Americans love credit cards — why pay now if you can pay later and earn rewards for doing so? Unfortunately, poorly managed accounts can quickly deflate your bank account and end up costing you more than you charged to the card in the first place.
That’s because credit card companies charge interest on the balance you carry every month. But this isn’t the only way card companies make money. In addition to the fee you pay for borrowing their digital dollars, you may be on the hook for other charges when transferring a balance, taking out a cash advance, or missing a payment.
Not to mention, the companies you’re doing business with are also getting slapped with various fees when they accept your plastic form of payment. Here’s a look at the various ways credit card companies make money, along with a few tips on how you can avoid their unnecessary fees.
It will come as no surprise that credit card companies make a bulk of their revenue from the interest they charge cardholders who carry a balance on their accounts in any given month.
Since the interest rate you qualify for greatly depends on your credit score, credit card companies often make more on consumers who have low scores since they pose a bigger lending risk.
Considering Americans carry an average of over $6,200 in credit card debt with an average interest rate of over 20%, credit card companies are raking in a lot of money on interest fees every month.
You can avoid wasting money on interest by tracking daily spending before it becomes too much to manage and paying off your balance in full every month. If you can’t afford to do that, it’s a telltale sign that you’re living beyond your means and need to reassess your financial habits.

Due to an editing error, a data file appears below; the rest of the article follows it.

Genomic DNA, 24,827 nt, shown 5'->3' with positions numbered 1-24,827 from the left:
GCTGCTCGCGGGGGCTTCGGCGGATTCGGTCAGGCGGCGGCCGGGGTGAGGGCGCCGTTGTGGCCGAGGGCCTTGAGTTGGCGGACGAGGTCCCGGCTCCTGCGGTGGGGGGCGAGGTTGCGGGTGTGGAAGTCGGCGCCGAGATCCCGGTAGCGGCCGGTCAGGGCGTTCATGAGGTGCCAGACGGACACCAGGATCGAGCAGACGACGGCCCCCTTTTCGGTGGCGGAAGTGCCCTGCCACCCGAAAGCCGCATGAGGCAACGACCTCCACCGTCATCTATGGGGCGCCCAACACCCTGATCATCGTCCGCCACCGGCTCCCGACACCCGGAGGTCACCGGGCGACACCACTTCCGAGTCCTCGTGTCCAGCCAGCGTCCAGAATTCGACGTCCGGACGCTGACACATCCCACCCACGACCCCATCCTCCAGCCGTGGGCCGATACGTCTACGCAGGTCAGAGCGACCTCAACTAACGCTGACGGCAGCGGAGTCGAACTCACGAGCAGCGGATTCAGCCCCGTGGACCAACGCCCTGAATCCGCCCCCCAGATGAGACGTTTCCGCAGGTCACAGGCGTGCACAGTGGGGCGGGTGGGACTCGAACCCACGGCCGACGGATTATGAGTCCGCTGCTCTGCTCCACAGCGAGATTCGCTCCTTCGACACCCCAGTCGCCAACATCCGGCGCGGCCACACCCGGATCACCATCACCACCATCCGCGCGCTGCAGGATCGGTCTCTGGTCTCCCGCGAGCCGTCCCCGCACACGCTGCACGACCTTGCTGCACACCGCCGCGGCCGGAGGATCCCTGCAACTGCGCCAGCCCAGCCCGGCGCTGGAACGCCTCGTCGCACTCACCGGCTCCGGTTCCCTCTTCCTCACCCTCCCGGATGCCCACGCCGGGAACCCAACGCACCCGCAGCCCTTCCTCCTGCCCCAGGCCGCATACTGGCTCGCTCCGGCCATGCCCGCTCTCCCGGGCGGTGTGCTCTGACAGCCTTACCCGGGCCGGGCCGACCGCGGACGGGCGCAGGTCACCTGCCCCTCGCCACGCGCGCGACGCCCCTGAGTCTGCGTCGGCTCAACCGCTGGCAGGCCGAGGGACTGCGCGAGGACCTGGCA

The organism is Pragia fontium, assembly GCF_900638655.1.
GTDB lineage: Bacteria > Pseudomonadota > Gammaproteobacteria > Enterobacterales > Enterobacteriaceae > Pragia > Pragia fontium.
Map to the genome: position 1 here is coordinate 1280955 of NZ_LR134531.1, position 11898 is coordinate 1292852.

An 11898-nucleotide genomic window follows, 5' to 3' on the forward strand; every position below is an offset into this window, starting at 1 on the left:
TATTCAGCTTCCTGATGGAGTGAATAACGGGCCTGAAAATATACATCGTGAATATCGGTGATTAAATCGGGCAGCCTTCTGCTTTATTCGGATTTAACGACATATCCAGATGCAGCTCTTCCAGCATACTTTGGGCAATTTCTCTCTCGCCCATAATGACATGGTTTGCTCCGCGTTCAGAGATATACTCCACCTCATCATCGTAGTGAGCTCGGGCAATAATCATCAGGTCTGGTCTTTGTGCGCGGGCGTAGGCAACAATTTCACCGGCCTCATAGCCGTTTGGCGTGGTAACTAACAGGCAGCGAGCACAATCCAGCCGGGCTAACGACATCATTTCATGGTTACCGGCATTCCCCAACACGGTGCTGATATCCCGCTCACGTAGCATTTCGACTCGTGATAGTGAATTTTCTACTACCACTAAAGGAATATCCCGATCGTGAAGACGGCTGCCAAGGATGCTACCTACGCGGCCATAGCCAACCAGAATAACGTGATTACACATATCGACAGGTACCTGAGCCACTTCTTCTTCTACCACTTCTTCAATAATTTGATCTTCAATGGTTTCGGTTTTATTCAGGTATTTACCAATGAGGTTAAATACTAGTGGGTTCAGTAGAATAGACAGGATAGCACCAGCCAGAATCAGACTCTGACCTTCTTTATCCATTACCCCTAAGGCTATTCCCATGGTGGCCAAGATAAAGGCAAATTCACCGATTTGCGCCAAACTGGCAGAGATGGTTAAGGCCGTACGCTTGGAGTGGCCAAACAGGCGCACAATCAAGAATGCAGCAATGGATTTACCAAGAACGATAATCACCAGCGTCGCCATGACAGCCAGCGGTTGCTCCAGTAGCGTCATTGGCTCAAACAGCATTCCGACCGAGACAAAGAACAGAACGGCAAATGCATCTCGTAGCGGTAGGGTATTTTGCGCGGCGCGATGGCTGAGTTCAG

Otherwise, you will drown in interest charges and never break out of the debt cycle.
Not every credit card charges an annual fee, but those that do may be raking in anywhere from $25 to $600 per account each year, sometimes more on the most exclusive credit cards. This is a fee the credit card company collects from a cardholder every year to access the benefits and rewards they offer.
Credit cards with annual fees offer more benefits and rewards than those that don’t require this fee. And, the higher the annual fee, the more perks you will receive.
For instance, The Business Platinum® Card from American Express charges an annual fee of $595 and offers perks that include up to 75,000 Membership Rewards® points for spending $20,000 in the first three months of signing up, 5 Amex Membership Rewards points per $1 spent on flight and hotel bookings, and up to 500,000 bonus points per calendar year when flight is booked on amextravel.com.
Many credit cards will waive the annual fee for one year when you first sign up, but make sure you analyze the cost of this charge before applying. You want to ensure the rewards you earn and the benefits you receive outweigh the annual fee you pay.
Paying your credit card late is ill-advised. Not only will you rack up interest fees, but you will get slapped with a hefty late payment charge. Late payment fees were the most common credit card charge between 2015 and 2019, according to a CreditCards.com survey.
Thanks to consumer protection laws, the maximum late fee a credit card company can charge is $28 for the first delinquency. However, this fee can be as high as $39 for any late payments thereafter.
Keep in mind, credit card companies may assess a penalty interest rate of as much as 31.49%, often triggered by late payments, if you violate the terms and conditions of your card. Though this higher interest rate will only apply to new purchases, it’s important to keep a watchful eye on your payment due date.
Setting up automatic payments for at least the minimum due is an easy way to make sure you pay on time and avoid these penalty charges. If you have a nearly perfect payment history and miss a payment once, oftentimes you can call the credit card company to request this fee be removed from your account as a one-time courtesy.